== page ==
Girl in the class
For the first time, American women have passed men in gaining advanced college degrees as well as bachelor's degrees, part of a trend that is helping redefine who
goes off to work and who stays home with the kids.
Census figures released on Tuesday highlight the latest education milestone for women, who began to exceed men in college enrolment in the early 1980s. The findings come amid record shares of women in the workplace and a steady decline in stay-at-home mothers.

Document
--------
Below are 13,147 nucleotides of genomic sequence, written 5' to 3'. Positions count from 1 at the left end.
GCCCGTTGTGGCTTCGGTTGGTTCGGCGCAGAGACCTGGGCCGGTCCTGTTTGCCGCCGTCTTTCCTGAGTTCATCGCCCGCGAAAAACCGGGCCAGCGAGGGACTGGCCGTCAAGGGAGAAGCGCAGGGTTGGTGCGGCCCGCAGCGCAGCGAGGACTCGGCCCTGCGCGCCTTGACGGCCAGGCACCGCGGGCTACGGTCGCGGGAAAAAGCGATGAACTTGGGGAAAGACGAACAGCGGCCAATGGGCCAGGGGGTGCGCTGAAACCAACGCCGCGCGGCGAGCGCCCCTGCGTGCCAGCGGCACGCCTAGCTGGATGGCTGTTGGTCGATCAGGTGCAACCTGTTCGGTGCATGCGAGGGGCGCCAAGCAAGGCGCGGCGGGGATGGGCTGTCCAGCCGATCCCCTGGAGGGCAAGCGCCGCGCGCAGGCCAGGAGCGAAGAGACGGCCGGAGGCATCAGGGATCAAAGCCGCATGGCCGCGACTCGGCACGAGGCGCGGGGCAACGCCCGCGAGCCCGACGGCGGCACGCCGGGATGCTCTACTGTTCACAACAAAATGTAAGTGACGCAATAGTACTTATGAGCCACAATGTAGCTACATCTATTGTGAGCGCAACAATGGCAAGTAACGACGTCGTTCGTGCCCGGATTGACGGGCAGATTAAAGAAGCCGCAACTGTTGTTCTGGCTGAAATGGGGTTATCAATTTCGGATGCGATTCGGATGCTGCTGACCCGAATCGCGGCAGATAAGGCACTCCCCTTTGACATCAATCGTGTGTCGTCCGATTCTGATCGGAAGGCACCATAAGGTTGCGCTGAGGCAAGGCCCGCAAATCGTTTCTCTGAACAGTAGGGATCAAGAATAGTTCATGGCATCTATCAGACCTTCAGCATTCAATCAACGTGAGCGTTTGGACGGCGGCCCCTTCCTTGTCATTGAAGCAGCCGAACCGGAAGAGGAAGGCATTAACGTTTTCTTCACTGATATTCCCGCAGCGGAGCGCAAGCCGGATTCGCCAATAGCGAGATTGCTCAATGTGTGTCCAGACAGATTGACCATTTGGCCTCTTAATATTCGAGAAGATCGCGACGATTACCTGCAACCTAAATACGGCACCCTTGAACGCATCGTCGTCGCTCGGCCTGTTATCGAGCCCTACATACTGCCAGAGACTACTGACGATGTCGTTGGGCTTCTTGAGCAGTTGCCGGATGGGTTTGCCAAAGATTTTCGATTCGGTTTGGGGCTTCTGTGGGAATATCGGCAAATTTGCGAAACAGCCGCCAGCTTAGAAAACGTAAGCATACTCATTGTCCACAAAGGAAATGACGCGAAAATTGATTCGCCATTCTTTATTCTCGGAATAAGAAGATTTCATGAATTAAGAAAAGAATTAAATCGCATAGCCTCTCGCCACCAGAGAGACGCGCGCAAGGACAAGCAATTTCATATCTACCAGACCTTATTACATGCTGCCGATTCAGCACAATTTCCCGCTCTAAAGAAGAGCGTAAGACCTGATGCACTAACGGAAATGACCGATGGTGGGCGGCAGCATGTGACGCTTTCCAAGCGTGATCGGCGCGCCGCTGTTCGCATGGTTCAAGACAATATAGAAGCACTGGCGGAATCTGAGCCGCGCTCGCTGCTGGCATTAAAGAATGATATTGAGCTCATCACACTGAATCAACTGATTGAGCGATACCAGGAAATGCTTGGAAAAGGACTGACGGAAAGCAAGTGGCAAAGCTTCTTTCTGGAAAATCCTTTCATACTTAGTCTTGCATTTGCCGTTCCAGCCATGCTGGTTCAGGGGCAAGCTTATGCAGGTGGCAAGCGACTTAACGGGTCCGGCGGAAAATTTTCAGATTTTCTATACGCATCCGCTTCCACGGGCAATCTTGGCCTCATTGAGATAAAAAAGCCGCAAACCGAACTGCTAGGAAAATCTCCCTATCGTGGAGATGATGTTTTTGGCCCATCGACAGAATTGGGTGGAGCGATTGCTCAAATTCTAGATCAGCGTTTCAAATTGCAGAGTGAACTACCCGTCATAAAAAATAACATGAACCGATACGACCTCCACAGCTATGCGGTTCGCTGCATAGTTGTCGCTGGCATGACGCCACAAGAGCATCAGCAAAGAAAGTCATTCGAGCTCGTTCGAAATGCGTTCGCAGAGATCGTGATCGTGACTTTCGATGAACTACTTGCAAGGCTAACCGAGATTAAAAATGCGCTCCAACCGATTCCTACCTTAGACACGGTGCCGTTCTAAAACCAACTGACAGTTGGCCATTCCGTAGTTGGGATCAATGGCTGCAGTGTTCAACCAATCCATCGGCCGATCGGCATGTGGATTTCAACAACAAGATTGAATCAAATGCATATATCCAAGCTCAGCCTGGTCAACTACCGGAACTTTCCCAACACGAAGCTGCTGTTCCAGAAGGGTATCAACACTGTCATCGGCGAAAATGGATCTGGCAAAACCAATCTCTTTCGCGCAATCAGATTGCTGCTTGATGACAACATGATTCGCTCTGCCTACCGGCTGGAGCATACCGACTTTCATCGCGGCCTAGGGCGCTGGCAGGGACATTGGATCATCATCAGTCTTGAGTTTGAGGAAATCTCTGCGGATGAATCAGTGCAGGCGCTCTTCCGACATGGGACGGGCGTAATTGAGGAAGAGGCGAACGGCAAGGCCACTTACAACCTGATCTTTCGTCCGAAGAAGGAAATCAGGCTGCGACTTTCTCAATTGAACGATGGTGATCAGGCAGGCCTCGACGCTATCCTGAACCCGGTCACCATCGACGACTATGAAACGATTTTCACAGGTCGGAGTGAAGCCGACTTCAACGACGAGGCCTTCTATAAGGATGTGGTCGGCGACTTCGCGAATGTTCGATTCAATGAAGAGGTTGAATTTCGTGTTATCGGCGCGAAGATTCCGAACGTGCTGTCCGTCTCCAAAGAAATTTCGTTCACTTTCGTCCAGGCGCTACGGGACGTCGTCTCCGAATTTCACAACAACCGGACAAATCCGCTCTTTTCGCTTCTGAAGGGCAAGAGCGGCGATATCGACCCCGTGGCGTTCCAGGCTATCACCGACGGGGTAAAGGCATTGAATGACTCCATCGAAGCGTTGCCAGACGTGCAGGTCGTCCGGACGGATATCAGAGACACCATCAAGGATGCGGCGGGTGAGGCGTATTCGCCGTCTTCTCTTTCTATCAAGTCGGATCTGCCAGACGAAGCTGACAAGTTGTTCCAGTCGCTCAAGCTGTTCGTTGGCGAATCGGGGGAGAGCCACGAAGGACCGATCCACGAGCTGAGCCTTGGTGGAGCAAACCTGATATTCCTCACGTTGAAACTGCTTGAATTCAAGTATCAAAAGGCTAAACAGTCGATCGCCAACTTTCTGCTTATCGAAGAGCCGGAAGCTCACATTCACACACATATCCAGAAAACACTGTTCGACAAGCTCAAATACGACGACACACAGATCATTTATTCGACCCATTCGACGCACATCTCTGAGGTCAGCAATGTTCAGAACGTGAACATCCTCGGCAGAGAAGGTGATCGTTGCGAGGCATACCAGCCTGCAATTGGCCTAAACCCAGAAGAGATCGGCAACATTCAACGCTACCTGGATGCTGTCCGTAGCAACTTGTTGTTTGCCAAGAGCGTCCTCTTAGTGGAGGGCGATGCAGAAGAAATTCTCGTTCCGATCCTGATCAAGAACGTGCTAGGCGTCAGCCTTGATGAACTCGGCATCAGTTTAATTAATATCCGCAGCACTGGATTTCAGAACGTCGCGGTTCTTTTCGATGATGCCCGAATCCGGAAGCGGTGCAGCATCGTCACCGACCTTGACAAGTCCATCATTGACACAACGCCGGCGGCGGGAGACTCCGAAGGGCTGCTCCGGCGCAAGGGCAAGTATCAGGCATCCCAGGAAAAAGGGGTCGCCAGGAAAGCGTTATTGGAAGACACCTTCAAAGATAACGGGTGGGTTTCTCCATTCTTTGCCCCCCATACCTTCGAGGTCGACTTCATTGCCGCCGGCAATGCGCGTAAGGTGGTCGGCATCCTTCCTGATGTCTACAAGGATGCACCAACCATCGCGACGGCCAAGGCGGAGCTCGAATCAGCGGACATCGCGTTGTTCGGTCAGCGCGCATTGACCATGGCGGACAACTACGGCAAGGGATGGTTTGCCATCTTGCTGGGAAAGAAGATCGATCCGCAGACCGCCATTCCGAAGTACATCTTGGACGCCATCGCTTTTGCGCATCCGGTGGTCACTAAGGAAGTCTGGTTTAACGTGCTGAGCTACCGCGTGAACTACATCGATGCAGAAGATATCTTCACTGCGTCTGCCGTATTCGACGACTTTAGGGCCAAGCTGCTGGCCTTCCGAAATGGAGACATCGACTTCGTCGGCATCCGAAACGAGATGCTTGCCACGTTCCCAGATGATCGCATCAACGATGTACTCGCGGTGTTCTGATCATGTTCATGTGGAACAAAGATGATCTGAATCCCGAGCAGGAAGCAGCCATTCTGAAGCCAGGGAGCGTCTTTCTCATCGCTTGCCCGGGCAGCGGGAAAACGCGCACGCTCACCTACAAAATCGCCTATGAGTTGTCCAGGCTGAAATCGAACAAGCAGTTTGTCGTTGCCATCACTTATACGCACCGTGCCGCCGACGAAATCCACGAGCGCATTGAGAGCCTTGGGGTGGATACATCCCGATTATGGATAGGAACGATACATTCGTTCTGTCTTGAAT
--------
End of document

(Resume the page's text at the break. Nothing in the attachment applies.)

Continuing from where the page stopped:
The educational gains for women are giving them greater access to a wider range of jobs, contributing to a shift of traditional gender roles at home and work. Based on one demographer's estimate, the number of stay-at-home fathers who are the primary caregivers for their children reached nearly 2 million last year, or one in 15 fathers.
The official census tally was 154,000, based on a narrower definition that excludes those working part-time or looking for jobs.
"The gaps we're seeing in bachelor's and advanced degrees mean that women will be better protected against the next recession," said Mark Perry, an economics professor at the University of Michigan-Flint.